John Prine, an American folk legend widely considered one of his generation’s most influential songwriters, died following complications of coronavirus Tuesday, his publicist told AFP on behalf of his family. He was 73 years old.
On April 3 Prine’s wife Fiona had posted on social media the beloved country and folk star was on his eighth day in the ICU on a ventilator, and had pneumonia in both lungs.
Once dubbed the “Mark Twain of American songwriting,” over his five decades in the music business Prine carved an image as an off-the-cuff wordsmith who forged melancholy tales with a dose of surrealist wit.
Bob Dylan has named Prine among his favorite songwriters, citing the literary yarn “Lake Marie” as a favorite from his fellow folk bard’s vast catalogue.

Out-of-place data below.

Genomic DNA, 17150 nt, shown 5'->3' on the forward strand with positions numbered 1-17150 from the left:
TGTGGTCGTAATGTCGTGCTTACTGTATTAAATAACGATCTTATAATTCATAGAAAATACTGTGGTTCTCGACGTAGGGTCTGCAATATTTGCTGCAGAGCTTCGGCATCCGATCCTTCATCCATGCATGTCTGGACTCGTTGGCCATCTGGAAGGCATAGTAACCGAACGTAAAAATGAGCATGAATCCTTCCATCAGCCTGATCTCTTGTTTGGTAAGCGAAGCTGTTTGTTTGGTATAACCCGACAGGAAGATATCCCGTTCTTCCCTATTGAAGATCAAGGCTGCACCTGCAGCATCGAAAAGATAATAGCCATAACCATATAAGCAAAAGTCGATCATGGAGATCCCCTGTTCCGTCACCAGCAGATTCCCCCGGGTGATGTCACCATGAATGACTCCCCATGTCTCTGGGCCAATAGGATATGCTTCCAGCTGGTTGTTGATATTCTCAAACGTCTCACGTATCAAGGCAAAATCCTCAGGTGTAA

“Prine’s stuff is pure Proustian existentialism,” Dylan said in 2009.
“Midwestern mind-trips to the nth degree.”
Born October 10, 1946 in Maywood, Illinois, Prine took up music as a hobby before emerging on the Chicago folk revivalist scene in the late 1960s, when he was discovered by country star Kris Kristofferson.
His 1971 self-titled debut album was a critical hit, a first collection of his unique social commentary and protest songs that would make the troubadour a staple of Americana for decades to come.
His anti-Vietnam War hit “Your Flag Decal Won’t Get You Into Heaven Anymore” found a second coming in the early 2000s as the United States embarked on wars in Afghanistan and Iraq, earning Prine both standing ovations and angry hate mail.
“When someone turns the country backwards,” he told Florida’s St. Petersburg Times in 2005, “they should at least expect to be called out on it.”
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